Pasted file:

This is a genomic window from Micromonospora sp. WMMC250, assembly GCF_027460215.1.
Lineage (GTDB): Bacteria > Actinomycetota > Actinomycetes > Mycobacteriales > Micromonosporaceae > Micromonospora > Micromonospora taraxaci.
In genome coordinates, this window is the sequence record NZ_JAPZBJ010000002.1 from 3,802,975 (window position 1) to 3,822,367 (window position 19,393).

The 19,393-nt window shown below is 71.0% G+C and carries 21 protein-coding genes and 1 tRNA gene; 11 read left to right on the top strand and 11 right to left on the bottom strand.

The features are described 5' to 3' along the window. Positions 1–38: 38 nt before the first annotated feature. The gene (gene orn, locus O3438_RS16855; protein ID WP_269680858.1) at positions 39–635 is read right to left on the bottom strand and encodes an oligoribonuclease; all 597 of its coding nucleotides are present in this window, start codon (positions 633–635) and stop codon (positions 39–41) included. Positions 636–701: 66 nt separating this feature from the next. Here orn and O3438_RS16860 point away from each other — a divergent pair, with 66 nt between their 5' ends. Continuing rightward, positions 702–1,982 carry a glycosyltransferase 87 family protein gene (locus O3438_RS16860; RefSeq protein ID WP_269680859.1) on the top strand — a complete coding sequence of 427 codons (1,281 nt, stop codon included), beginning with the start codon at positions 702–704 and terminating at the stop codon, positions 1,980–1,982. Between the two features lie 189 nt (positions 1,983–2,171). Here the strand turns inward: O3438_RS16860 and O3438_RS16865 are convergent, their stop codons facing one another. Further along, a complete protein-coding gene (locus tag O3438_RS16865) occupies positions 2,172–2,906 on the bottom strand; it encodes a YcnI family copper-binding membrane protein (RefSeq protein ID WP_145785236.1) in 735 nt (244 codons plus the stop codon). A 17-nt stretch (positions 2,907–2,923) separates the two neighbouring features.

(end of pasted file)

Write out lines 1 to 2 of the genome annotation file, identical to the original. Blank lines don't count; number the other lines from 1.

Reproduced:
This is a genomic window from Micromonospora sp. WMMC250, assembly GCF_027460215.1.
Lineage (GTDB): Bacteria > Actinomycetota > Actinomycetes > Mycobacteriales > Micromonosporaceae > Micromonospora > Micromonospora taraxaci.